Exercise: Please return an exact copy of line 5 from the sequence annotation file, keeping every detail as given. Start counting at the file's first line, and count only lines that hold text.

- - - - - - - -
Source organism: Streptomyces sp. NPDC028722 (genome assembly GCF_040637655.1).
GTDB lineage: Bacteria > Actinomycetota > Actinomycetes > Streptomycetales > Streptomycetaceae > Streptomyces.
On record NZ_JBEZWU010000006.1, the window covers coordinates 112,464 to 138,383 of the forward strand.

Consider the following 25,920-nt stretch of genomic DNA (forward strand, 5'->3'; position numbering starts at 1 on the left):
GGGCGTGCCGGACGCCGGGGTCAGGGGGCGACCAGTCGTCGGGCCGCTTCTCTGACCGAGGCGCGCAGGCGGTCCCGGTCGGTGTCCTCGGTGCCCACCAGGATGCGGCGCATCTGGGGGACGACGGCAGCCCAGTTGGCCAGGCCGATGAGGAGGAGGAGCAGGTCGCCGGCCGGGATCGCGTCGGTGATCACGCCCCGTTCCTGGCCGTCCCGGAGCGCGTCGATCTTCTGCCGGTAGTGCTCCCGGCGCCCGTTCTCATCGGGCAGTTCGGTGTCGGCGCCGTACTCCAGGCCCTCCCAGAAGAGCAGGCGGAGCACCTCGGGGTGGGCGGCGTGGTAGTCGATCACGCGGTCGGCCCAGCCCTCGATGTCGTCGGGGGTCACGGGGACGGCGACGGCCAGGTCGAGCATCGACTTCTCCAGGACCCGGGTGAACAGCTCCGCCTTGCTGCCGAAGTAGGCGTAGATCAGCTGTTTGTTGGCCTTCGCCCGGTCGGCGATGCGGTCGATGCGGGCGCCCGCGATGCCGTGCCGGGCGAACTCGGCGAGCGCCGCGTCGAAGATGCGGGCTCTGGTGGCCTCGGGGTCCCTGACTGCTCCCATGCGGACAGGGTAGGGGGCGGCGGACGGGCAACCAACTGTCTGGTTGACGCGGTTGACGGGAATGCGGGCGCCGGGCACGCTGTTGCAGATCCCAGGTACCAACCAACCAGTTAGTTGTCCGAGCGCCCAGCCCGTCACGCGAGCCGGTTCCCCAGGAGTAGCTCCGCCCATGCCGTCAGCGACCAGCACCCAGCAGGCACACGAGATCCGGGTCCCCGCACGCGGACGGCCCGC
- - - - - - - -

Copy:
GGGCGTGCCGGACGCCGGGGTCAGGGGGCGACCAGTCGTCGGGCCGCTTCTCTGACCGAGGCGCGCAGGCGGTCCCGGTCGGTGTCCTCGGTGCCCACCAGGATGCGGCGCATCTGGGGGACGACGGCAGCCCAGTTGGCCAGGCCGATGAGGAGGAGGAGCAGGTCGCCGGCCGGGATCGCGTCGGTGATCACGCCCCGTTCCTGGCCGTCCCGGAGCGCGTCGATCTTCTGCCGGTAGTGCTCCCGGCGCCCGTTCTCATCGGGCAGTTCGGTGTCGGCGCCGTACTCCAGGCCCTCCCAGAAGAGCAGGCGGAGCACCTCGGGGTGGGCGGCGTGGTAGTCGATCACGCGGTCGGCCCAGCCCTCGATGTCGTCGGGGGTCACGGGGACGGCGACGGCCAGGTCGAGCATCGACTTCTCCAGGACCCGGGTGAACAGCTCCGCCTTGCTGCCGAAGTAGGCGTAGATCAGCTGTTTGTTGGCCTTCGCCCGGTCGGCGATGCGGTCGATGCGGGCGCCCGCGATGCCGTGCCGGGCGAACTCGGCGAGCGCCGCGTCGAAGATGCGGGCTCTGGTGGCCTCGGGGTCCCTGACTGCTCCCATGCGGACAGGGTAGGGGGCGGCGGACGGGCAACCAACTGTCTGGTTGACGCGGTTGACGGGAATGCGGGCGCCGGGCACGCTGTTGCAGATCCCAGGTACCAACCAACCAGTTAGTTGTCCGAGCGCCCAGCCCGTCACGCGAGCCGGTTCCCCAGGAGTAGCTCCGCCCATGCCGTCAGCGACCAGCACCCAGCAGGCACACGAGATCCGGGTCCCCGCACGCGGACGGCCCGC